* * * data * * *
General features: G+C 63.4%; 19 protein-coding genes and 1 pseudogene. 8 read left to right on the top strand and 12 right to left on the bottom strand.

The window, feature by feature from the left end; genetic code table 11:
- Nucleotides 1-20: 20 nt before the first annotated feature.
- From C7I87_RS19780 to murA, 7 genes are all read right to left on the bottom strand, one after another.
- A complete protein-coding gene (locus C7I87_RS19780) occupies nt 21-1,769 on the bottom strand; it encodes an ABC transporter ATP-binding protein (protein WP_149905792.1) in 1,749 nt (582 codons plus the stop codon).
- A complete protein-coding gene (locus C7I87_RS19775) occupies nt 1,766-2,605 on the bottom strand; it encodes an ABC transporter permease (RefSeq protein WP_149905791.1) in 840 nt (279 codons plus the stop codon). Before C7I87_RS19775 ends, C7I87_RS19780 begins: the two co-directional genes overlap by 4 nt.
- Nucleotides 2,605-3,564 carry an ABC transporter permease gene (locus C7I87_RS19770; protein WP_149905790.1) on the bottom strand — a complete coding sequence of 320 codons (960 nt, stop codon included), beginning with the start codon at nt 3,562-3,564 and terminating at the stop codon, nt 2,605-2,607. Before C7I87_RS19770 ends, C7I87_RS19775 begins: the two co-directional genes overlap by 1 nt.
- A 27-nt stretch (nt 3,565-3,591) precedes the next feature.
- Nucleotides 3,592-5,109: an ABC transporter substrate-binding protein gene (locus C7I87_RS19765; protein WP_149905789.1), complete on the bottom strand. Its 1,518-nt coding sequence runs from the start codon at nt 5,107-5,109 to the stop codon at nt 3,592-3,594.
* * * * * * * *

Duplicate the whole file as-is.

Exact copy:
General features: G+C 63.4%; 19 protein-coding genes and 1 pseudogene. 8 read left to right on the top strand and 12 right to left on the bottom strand.

The window, feature by feature from the left end; genetic code table 11:
- Nucleotides 1-20: 20 nt before the first annotated feature.
- From C7I87_RS19780 to murA, 7 genes are all read right to left on the bottom strand, one after another.
- A complete protein-coding gene (locus C7I87_RS19780) occupies nt 21-1,769 on the bottom strand; it encodes an ABC transporter ATP-binding protein (protein WP_149905792.1) in 1,749 nt (582 codons plus the stop codon).
- A complete protein-coding gene (locus C7I87_RS19775) occupies nt 1,766-2,605 on the bottom strand; it encodes an ABC transporter permease (RefSeq protein WP_149905791.1) in 840 nt (279 codons plus the stop codon). Before C7I87_RS19775 ends, C7I87_RS19780 begins: the two co-directional genes overlap by 4 nt.
- Nucleotides 2,605-3,564 carry an ABC transporter permease gene (locus C7I87_RS19770; protein WP_149905790.1) on the bottom strand — a complete coding sequence of 320 codons (960 nt, stop codon included), beginning with the start codon at nt 3,562-3,564 and terminating at the stop codon, nt 2,605-2,607. Before C7I87_RS19770 ends, C7I87_RS19775 begins: the two co-directional genes overlap by 1 nt.
- A 27-nt stretch (nt 3,565-3,591) precedes the next feature.
- Nucleotides 3,592-5,109: an ABC transporter substrate-binding protein gene (locus C7I87_RS19765; protein WP_149905789.1), complete on the bottom strand. Its 1,518-nt coding sequence runs from the start codon at nt 5,107-5,109 to the stop codon at nt 3,592-3,594.